Big Data Has Been a Bonus to Trucking Fleets

From invoices to vehicle breakdown reports, data is being generated and analyzed by today’s most successful trucking companies to optimize fleet operations.

While there is much to be said about the positive value of the sophisticated diagnostic systems that are integrated into today’s Class 8 trucks, for some fleet professionals there is no denying that diagnostics are making their work more complicated, not less.

In a Truck Fleet Management article on the complexity of repair invoices, it says “Although still essentially parts and labor, the level of detail in today’s invoices is forcing owners to spend more time deciphering codes and charges while also searching for monetary savings.”

In addition, the article goes on to say that diagnostics are adding extra cost to repair bills because of the extra time it takes to diagnose problems. “Drilling down through several fault codes to get to the root of an electronic problem has added multiple hours to bills,” the story says. Quoted in the story are a fleet manager and an executive with a megadealer who both agree that the time spent actually fixing the problem usually takes a standard amount of time but the troubleshooting that precedes it can tack on additional labor to the bill.

With that in mind, is there an upside to the proliferation of data available to today’s fleet managers?  The answer is a resounding “Yes.”

Fleet managers have become more educated than ever about maintenance issues and are asking for an abundance of data in invoices and reports to enable them to work towards continuous improvement. They’re demanding data for scheduled or non-emergency maintenance or breakdown service so that they can trace the roots of mechanical failures, identify future trends, and determine the lifecycle length of a particular unit or equipment.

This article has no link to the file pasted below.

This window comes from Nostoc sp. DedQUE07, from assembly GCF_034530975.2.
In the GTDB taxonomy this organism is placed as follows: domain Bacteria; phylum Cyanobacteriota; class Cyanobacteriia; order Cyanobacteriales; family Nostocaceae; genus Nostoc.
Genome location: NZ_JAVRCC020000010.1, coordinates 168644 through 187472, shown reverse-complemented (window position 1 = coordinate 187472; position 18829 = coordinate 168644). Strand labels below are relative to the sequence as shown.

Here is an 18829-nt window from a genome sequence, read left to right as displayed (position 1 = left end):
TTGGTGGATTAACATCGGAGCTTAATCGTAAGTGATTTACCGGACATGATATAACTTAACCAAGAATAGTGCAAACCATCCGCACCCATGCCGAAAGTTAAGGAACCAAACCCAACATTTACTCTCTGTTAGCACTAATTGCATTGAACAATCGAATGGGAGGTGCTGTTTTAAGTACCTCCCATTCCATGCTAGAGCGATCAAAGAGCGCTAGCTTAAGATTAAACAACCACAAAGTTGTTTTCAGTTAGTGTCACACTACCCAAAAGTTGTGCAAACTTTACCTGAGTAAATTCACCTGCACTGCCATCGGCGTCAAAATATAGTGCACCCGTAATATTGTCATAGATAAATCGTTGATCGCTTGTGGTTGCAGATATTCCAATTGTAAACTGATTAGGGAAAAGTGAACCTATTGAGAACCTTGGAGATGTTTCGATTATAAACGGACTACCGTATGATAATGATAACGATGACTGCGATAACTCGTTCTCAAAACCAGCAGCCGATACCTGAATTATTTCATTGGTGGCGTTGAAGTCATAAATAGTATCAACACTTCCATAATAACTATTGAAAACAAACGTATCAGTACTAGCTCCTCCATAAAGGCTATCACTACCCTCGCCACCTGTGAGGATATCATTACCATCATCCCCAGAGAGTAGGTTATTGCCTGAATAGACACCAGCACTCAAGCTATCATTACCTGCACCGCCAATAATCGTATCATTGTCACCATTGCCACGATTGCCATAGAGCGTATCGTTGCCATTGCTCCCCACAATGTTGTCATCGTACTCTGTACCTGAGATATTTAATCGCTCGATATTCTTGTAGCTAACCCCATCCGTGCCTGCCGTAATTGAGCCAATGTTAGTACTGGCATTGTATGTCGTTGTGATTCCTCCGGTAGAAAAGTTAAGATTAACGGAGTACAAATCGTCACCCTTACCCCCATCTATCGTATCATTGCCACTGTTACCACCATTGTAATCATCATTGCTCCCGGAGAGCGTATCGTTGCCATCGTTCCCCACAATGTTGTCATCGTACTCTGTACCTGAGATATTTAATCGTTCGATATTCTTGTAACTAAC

Vehicle data platforms offered by some fleet breakdown service providers are furnishing fleet managers with data and analytics in real time so they can keep track of the emergency while keeping track of maintenance costs and other details. AmeriQuest Road Rescue, a roadside assistance service, recently introduced a new data platform for customers, which enables companies to keep precise records of breakdowns so that they not only are kept apprised of each breakdown or repair as it happens, but also can go back and review the causes to try to help prevent them in the future.

The information provided to the fleet headquarters could include a picture of a damaged tire, a delivery receipt or information on replacement parts that are needed. The Road Rescue maintenance coordinators enter all pertinent information, including a timeline of events and VMRS (Vehicle Maintenance Reporting Standards) codes.

The most successful fleets have found that they can mine and analyze the data in any number of ways to optimize fleet operations. When this detail-rich data is studied, it can lead to decisions impacting anything from parts procurement and asset utilization to remarketing and financial planning.

Is there such a thing as too much data? Just ask the leaders of these successful fleets and it’s a sure bet they’ll respond with a resounding “No.”

“The benefits we’re seeing directly from our customer makes it clear,” said Byron Lay, Maintenance Director of AmeriQuest Road Rescue, “properly collected and interpreted data can greatly reduce fleet costs, provide an accurate picture of equipment expense, and help determine the correct fleet lifecycle decisions.”

John Silva

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